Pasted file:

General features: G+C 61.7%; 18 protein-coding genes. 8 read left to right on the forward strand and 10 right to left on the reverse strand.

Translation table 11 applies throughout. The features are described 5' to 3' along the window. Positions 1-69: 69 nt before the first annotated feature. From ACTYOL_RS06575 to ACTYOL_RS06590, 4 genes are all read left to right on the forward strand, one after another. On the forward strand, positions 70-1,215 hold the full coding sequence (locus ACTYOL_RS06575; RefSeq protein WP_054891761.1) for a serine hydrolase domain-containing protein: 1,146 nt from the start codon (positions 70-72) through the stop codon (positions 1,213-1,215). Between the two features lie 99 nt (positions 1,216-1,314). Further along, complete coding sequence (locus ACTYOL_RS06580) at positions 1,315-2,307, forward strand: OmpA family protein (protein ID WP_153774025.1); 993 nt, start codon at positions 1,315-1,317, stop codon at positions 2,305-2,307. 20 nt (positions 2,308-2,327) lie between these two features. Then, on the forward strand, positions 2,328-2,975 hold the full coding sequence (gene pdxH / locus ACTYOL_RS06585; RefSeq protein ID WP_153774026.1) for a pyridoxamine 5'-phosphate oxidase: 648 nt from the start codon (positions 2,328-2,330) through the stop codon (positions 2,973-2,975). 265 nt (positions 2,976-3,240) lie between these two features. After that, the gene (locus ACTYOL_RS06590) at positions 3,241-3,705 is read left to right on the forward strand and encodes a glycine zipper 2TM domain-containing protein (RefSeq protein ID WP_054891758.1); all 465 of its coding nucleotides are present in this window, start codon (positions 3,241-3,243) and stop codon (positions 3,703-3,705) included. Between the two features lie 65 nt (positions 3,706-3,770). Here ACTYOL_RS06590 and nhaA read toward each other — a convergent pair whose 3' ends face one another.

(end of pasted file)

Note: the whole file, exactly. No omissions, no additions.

General features: G+C 61.7%; 18 protein-coding genes. 8 read left to right on the forward strand and 10 right to left on the reverse strand.

Translation table 11 applies throughout. The features are described 5' to 3' along the window. Positions 1-69: 69 nt before the first annotated feature. From ACTYOL_RS06575 to ACTYOL_RS06590, 4 genes are all read left to right on the forward strand, one after another. On the forward strand, positions 70-1,215 hold the full coding sequence (locus ACTYOL_RS06575; RefSeq protein WP_054891761.1) for a serine hydrolase domain-containing protein: 1,146 nt from the start codon (positions 70-72) through the stop codon (positions 1,213-1,215). Between the two features lie 99 nt (positions 1,216-1,314). Further along, complete coding sequence (locus ACTYOL_RS06580) at positions 1,315-2,307, forward strand: OmpA family protein (protein ID WP_153774025.1); 993 nt, start codon at positions 1,315-1,317, stop codon at positions 2,305-2,307. 20 nt (positions 2,308-2,327) lie between these two features. Then, on the forward strand, positions 2,328-2,975 hold the full coding sequence (gene pdxH / locus ACTYOL_RS06585; RefSeq protein ID WP_153774026.1) for a pyridoxamine 5'-phosphate oxidase: 648 nt from the start codon (positions 2,328-2,330) through the stop codon (positions 2,973-2,975). 265 nt (positions 2,976-3,240) lie between these two features. After that, the gene (locus ACTYOL_RS06590) at positions 3,241-3,705 is read left to right on the forward strand and encodes a glycine zipper 2TM domain-containing protein (RefSeq protein ID WP_054891758.1); all 465 of its coding nucleotides are present in this window, start codon (positions 3,241-3,243) and stop codon (positions 3,703-3,705) included. Between the two features lie 65 nt (positions 3,706-3,770). Here ACTYOL_RS06590 and nhaA read toward each other — a convergent pair whose 3' ends face one another.